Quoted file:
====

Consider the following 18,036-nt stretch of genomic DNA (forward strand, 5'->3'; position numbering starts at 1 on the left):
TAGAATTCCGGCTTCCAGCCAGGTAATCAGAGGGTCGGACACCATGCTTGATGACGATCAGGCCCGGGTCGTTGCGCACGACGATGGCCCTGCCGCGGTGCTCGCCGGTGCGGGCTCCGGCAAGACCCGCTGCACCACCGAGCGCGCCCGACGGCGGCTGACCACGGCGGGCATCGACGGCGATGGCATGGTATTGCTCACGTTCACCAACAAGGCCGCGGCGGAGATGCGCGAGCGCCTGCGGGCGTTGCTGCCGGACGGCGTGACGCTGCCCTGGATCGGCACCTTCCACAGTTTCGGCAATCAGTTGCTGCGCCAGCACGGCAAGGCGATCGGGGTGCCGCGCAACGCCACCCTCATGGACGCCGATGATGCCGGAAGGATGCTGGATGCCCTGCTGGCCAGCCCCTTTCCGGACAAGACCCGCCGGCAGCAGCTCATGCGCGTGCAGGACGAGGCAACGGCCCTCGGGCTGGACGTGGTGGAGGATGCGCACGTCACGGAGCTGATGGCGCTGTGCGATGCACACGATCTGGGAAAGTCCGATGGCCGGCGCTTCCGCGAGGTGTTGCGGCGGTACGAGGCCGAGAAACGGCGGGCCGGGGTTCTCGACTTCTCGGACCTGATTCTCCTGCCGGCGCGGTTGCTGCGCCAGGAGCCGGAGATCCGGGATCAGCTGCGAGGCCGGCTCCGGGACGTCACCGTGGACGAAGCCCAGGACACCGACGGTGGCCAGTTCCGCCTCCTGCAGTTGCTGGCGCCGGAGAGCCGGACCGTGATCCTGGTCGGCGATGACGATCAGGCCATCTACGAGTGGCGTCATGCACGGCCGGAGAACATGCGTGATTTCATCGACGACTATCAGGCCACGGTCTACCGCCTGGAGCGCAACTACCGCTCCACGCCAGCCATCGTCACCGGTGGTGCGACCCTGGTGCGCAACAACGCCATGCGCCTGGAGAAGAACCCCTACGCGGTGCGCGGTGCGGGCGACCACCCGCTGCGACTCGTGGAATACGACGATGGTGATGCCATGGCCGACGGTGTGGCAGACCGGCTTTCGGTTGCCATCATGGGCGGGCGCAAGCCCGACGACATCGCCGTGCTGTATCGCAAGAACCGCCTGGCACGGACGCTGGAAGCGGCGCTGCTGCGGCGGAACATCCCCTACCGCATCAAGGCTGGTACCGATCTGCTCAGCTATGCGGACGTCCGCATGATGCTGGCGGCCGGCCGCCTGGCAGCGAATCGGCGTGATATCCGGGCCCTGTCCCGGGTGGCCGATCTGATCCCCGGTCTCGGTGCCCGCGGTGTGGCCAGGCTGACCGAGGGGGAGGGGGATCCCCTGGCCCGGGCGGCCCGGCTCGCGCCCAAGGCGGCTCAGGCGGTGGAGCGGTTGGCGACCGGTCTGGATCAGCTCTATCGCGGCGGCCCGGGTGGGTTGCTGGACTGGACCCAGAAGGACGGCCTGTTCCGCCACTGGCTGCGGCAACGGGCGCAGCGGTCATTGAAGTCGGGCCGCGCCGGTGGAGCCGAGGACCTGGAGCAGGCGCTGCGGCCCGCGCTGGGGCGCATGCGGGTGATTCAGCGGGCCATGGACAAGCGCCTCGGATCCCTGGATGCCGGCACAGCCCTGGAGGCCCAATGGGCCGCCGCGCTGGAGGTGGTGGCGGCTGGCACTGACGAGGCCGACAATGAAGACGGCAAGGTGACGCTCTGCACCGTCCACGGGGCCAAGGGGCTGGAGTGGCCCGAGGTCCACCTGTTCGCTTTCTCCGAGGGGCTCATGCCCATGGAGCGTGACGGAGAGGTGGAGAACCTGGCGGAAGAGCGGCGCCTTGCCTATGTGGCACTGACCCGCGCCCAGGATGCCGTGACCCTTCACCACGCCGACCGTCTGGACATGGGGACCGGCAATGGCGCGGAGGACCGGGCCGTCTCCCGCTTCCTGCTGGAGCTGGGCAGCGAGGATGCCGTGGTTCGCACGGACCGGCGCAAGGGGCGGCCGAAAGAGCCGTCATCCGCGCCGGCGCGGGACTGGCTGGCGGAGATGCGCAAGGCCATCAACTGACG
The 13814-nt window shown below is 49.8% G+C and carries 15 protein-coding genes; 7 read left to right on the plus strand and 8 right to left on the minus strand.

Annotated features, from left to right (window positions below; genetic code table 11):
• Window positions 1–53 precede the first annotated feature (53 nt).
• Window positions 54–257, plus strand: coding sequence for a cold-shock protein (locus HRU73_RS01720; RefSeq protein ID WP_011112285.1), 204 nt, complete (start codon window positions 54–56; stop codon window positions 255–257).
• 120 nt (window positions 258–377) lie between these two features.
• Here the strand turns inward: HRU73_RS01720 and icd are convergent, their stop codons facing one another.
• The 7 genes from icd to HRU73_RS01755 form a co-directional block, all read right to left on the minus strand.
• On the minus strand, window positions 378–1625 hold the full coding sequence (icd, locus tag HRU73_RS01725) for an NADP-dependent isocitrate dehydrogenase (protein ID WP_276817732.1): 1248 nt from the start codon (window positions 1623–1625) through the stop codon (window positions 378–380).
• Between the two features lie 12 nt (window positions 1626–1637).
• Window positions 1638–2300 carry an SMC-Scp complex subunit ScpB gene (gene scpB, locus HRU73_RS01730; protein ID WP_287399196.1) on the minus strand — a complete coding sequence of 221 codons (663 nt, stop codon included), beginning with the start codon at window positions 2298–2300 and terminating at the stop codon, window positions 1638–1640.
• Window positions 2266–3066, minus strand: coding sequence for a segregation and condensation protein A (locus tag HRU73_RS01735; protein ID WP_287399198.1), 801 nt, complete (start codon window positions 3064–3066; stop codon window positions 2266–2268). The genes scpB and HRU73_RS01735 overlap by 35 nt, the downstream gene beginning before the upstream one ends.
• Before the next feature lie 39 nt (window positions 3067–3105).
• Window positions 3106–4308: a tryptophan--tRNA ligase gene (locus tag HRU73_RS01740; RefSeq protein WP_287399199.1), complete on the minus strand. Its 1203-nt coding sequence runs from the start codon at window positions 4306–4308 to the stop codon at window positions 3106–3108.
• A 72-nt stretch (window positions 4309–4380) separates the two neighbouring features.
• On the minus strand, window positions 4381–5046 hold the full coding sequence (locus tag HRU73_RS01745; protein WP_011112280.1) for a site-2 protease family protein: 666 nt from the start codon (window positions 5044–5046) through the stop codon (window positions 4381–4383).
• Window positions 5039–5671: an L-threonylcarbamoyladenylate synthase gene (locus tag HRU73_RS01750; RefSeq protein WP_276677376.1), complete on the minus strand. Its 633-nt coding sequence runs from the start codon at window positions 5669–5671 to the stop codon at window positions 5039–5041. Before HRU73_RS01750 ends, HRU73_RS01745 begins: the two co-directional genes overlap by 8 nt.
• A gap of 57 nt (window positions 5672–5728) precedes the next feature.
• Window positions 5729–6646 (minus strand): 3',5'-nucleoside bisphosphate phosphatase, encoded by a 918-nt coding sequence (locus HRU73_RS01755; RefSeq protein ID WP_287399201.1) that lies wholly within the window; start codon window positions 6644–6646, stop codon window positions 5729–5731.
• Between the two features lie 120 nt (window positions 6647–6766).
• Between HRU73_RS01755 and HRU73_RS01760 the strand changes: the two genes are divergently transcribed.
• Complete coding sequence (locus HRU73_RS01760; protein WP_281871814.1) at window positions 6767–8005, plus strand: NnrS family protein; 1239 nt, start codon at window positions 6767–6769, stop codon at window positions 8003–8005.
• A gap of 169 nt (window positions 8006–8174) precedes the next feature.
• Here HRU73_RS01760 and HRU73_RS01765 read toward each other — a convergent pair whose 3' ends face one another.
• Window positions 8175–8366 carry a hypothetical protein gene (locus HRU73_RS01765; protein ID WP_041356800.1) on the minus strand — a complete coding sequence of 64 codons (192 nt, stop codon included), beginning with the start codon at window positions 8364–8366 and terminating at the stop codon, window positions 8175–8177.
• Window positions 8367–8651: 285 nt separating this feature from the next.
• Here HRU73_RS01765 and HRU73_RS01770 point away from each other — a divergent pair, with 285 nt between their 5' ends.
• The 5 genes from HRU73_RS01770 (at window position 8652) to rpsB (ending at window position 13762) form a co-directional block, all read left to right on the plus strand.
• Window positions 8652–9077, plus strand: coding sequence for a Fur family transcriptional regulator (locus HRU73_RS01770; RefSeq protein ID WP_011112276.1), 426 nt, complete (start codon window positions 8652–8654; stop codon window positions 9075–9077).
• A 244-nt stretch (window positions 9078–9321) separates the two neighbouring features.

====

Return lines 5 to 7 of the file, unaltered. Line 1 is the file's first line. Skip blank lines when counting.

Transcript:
• Window positions 1–53 precede the first annotated feature (53 nt).
• Window positions 54–257, plus strand: coding sequence for a cold-shock protein (locus HRU73_RS01720; RefSeq protein ID WP_011112285.1), 204 nt, complete (start codon window positions 54–56; stop codon window positions 255–257).
• 120 nt (window positions 258–377) lie between these two features.